Tracy Burrows from Latest Sightings chats to Christina Hagen, Pamela Isdell Fellow of Penguin Conservation at BirdLife South Africa to gain some insight regarding her projects, favourite birding places and more...
TB: What projects are you currently working on, and what are your responsibilities?
CH: I have recently moved into a new position at BirdLife, the Pamela Isdell Fellow of Penguin Conservation. The main focus of my work is on the establishment of a new African penguin colony on the south coast of South Africa. I’m going through a process of selecting the site now, and am looking into the various permitting requirements. This is a very exciting project because although penguins have started new colonies on their own, this will be the first time that humans have attempted to create a new African penguin colony (it has been attempted before in Australia with Little Penguins).
TB: What is your favourite bird and why?
CH: The African Penguin of course! They are very charismatic and interesting birds with loads of personality. They are also good “flagship” species for the rest of the marine environment in South Africa. Things that affect them will also affect many of our other seabird species.
But I also really like the Cape robin chat (also SA’s Favourite Bird) because they’re so engaging and you can see them just about anywhere.
TB: Can you please share an interesting fact about the African penguin?
CH: Each African penguin has a different pattern of black spots on its white chest and belly, which observers use to identify individual animals.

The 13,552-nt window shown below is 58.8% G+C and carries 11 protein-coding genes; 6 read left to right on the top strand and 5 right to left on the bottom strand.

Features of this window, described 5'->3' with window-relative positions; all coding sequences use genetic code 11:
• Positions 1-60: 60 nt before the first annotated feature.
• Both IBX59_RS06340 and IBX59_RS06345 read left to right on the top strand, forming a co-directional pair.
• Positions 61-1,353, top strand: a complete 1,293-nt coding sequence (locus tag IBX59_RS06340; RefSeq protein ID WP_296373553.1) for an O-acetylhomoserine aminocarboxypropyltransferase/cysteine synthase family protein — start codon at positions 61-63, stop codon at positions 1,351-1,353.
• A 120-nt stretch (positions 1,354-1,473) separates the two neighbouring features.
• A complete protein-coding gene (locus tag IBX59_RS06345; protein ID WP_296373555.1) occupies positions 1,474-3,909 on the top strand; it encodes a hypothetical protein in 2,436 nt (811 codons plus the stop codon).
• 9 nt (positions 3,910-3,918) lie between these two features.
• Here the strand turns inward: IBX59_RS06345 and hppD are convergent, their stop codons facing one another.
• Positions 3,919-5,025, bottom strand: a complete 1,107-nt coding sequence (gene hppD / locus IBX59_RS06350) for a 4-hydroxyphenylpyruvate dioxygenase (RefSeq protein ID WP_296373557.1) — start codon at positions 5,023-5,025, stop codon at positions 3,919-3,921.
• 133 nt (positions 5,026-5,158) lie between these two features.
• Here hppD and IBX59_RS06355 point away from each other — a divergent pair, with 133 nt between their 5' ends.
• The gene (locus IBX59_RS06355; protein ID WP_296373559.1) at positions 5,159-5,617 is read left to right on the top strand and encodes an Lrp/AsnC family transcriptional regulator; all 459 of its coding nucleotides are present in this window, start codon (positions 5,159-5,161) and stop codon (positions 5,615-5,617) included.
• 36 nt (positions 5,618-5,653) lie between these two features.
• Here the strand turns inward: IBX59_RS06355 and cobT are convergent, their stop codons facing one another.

Sadly the population of African penguins in South Africa has decreased by over 80% since the 1950s, due to lack of food, oil spills and predation.
TB: What tip can you share with us regarding spotting an African penguin?
CH: The easiest places to see penguins are at one of the two mainland colonies at Boulders Beach (Simon’s Town) or Stony Point (Betty’s Bay). There are generally penguins around at all times of the year but breeding peaks in winter.
TB: Where is your favourite birding place?
CH: I actually don’t go birding very often (and my bird ID skills are a bit lacking) but I really enjoy just sitting in my indigenous garden watching the local birds like sunbirds, white eyes, and Cape robin chats.
TB: What’s it like working for a bird conservation NGO?
CH: It is incredibly hard work but also immensely rewarding. Every day is different and you have to be willing to step into different roles. It is great working with such a passionate team of people, who really care about what they do. All my colleagues at BirdLife are here because they have the same passion for conservation and that really makes a difference.
TB: Lastly, what drives you?
CH: I’ve always felt a responsibility towards the environment and the fact that our choices will influence future generations (of people and biodiversity). In fact, I’ve known I wanted to work in conservation since I was about 10 years old. I’m not sure what the trigger was, but I also had the benefit of some amazing teachers and role models from a young age.